Midcoast Maine – November 2013
It’s Okay to Go Gray: Conserving Water, One Home at a Time
In my current work with Habitat for Humanity International, I was dispatched to a refugee camp in Maai Mahiu, Kenya, to cover the completion of Habitat’s 500,000th home. The houses are small – 300 square feet – built of stone concrete floors and metal roofs.
Cooking is done in the courtyard outside, and the toilet facilities consist of a stone latrine. Owning one of these homes is a huge advance from living in a refugee tent.
But there is no water. Women and girls carry it from cisterns a quarter of a mile away, or down from the mountains when the cisterns are empty. This represents a major investment in time and labor, and there’s never a guarantee the water you carry won’t make you sick. If there is one luxury that we in the United States take for granted, it’s clean, potable water. Even here in the arid Southwest it’s delivered straight to your door, no questions asked.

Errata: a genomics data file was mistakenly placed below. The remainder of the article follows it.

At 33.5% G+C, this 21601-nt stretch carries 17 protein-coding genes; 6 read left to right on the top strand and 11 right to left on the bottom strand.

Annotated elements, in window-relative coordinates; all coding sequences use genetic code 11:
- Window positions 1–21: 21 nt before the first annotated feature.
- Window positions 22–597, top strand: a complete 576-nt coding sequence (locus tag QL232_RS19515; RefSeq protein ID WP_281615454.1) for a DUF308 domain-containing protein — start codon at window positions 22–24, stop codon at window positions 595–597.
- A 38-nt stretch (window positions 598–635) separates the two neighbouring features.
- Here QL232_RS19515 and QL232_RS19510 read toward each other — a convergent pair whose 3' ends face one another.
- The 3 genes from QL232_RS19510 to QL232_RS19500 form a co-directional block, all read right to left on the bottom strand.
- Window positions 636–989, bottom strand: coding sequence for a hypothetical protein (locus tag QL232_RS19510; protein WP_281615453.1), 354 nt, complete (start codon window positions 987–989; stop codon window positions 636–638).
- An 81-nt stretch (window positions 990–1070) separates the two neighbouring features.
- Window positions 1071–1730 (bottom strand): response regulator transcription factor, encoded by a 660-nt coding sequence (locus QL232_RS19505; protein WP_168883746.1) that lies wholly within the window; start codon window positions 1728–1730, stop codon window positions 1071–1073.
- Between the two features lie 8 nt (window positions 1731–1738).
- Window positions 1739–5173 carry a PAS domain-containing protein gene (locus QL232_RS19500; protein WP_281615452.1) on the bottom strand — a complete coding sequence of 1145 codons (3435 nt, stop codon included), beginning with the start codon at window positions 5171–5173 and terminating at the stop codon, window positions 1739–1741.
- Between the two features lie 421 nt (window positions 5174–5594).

In New Mexico, most of our water comes from the Colorado River and the Rio Grande through the San Juan Chama Project. And much of that imported water is “wasted” in the sense that it is underutilized. Smart homeowners who install low-flow showers, faucets, and toilets are helping to dramatically reduce domestic water use. (Simply switching from a regular toilet to a low-flow toilet saves 9,000 gallons of water a year!) But still much of the water we use at home could be better utilized. Here’s what I mean: